Hello and welcome to this week’s issue of Ireland’s Own. This week’s cover story features Ireland’s best-loved blues performer, Don Baker. Kay Doyle chatted ot the well-known musican who tells of his remarkable rise from troubled youth to one of the country’s best known performers.
In ‘The Night of the Edmond’, Mae Leonard recalls a terrible tragedy off the Clare coast in November 1850 when 11 men, 47 women and 30 children lost their lives.
Gay Byrne – ‘In death, as in life, he remains a legend’, writes Mary Sheerin as she pays tribute to the iconic broadcaster who died on November 4th.
The Great Mario Lanza – Pat Poland recalls the unexpected passing, 60 years ago, of the much-loved American tenor. In his ‘Role of the Irish in WW2’ series, Con McGrath tells the story of Major Browne of Sligo, a prisoner of the Japanese, who worked on the ‘Railway of Death’.
In our Ireland’s Favourite Cars Series, David Mullen examines the Hillman Avenger and the demise of a car-making giant. Our Castles of Ireland also continues – this week Gemma Grant is off to Lough Eske Hotel, Co. Donegal.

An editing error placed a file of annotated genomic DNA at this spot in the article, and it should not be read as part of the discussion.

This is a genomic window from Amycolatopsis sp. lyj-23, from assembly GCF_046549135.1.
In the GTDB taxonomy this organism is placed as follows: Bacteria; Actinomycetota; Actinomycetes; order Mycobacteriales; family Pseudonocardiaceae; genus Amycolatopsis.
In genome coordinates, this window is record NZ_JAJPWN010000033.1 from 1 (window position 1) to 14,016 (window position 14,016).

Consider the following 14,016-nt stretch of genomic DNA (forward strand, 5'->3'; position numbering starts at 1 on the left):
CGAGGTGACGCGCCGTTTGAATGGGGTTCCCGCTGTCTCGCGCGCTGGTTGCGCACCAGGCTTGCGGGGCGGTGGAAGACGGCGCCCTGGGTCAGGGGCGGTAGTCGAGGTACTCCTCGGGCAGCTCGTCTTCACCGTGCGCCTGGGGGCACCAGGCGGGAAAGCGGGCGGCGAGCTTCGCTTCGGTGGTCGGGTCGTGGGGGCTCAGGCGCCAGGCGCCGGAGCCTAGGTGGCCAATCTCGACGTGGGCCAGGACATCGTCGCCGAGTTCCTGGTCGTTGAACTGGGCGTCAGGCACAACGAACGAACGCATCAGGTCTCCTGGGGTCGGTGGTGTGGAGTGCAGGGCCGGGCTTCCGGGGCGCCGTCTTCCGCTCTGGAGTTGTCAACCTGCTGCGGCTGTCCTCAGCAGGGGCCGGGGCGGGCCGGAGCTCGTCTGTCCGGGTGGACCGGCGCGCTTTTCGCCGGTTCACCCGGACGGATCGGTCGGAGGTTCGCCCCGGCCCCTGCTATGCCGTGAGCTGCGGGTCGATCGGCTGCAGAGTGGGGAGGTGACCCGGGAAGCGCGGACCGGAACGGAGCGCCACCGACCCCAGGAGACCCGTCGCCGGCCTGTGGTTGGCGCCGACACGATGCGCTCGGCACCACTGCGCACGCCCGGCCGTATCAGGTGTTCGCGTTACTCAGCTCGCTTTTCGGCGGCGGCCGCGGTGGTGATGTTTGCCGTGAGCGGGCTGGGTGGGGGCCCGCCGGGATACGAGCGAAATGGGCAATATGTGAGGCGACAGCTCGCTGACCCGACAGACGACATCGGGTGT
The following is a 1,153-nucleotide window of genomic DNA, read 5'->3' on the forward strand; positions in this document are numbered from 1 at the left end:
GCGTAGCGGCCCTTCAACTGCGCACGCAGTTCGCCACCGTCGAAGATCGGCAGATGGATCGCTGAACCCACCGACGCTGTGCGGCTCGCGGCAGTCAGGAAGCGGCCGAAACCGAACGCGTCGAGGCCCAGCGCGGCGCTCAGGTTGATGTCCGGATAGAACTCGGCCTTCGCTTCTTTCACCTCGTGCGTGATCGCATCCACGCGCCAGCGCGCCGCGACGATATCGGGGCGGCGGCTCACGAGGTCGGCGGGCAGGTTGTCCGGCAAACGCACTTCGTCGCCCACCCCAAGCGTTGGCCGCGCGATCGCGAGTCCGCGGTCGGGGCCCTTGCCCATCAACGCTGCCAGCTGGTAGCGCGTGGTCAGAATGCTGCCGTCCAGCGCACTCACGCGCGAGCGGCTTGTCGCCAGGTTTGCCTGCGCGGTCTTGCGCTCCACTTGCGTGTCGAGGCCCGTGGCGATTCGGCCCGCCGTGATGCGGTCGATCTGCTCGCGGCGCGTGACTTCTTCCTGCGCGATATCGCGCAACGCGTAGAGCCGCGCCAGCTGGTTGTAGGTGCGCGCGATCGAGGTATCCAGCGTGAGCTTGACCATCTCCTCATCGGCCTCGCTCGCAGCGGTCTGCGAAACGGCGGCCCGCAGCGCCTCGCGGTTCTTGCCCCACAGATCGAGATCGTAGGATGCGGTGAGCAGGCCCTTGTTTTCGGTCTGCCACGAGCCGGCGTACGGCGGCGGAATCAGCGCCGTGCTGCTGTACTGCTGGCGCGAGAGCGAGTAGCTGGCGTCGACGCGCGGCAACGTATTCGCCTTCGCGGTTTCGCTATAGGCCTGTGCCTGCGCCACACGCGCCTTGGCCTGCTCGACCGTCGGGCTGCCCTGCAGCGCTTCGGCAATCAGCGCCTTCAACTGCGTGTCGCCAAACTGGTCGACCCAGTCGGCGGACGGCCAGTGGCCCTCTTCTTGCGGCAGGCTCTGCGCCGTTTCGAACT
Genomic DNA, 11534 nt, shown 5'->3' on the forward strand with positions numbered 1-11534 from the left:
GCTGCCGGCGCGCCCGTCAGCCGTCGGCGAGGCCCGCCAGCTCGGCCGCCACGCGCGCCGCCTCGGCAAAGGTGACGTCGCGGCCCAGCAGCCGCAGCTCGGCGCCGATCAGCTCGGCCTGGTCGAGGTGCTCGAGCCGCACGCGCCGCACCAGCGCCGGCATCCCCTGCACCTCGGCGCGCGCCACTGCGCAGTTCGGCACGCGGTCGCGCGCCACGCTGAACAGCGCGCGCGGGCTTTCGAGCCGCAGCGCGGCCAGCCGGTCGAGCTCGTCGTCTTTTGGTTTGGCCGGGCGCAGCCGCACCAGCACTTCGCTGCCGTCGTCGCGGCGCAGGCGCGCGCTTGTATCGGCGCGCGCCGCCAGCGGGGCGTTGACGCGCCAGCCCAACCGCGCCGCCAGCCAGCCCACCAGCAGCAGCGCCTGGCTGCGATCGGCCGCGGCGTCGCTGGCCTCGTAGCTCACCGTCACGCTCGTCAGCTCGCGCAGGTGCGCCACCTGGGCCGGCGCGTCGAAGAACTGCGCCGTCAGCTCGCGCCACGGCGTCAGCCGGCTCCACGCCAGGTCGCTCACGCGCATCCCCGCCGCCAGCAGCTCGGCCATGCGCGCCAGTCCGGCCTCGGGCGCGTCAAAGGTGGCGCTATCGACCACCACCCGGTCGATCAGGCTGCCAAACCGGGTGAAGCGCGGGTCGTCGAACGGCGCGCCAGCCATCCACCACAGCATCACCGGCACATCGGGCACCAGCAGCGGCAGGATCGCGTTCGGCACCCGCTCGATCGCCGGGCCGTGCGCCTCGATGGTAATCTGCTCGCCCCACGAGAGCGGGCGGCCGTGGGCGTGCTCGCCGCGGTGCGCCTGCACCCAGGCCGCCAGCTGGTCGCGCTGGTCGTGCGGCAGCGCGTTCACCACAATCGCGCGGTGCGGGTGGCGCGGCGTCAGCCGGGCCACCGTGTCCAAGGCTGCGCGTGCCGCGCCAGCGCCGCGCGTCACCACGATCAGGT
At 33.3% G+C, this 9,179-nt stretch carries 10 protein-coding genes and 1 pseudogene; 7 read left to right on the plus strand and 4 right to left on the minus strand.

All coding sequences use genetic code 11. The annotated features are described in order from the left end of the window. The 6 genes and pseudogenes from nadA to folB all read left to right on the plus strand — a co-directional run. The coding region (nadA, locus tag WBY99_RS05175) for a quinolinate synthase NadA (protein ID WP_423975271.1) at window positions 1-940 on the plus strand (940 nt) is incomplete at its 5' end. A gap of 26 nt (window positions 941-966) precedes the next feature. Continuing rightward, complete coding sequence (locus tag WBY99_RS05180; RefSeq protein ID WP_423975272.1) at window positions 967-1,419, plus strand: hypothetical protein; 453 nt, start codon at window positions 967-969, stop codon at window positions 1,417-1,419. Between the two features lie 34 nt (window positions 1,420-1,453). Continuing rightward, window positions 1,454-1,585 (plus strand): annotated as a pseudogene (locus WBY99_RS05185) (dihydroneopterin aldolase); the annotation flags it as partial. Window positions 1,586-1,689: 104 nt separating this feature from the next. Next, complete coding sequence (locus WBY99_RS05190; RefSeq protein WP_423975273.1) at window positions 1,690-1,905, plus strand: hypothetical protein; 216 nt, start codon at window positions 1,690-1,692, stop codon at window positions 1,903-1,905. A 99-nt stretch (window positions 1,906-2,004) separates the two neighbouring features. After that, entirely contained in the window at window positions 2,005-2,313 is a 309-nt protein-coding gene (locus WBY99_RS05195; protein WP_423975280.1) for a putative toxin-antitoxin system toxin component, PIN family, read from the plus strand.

Our book club choice this week is ‘The Patient Assassin’ by Anita Anand, while our original short story is ‘The Little Corner Shop’, by Maureen McHugh.
P. L.Travers – the author of Mary Poppins had strong links with Ireland, writes Verdun Ball and in ‘Let There be Light!’, the story of Thomas Edison, who switched on the first electric light 140 years ago on October 21st. 1879, is told by June McDonnell.
The Witness Statements – War of Independence series continues. And in part two of ‘Tipperary Republicans lead the Way’, you can read Eamonn Duggan’s examination of the role played by volunteers from the Premier County in helping to secure Ireland’s freedom from British rule.
Enjoy the read and I will look forward to catching up with you all again next week.
Seán Nolan, Editor, Ireland’s Own
Sing along with your favourite Irish songs – Lots of St. Patrick’s Day favourites to sing along to as well as the best of Irish for the month of March.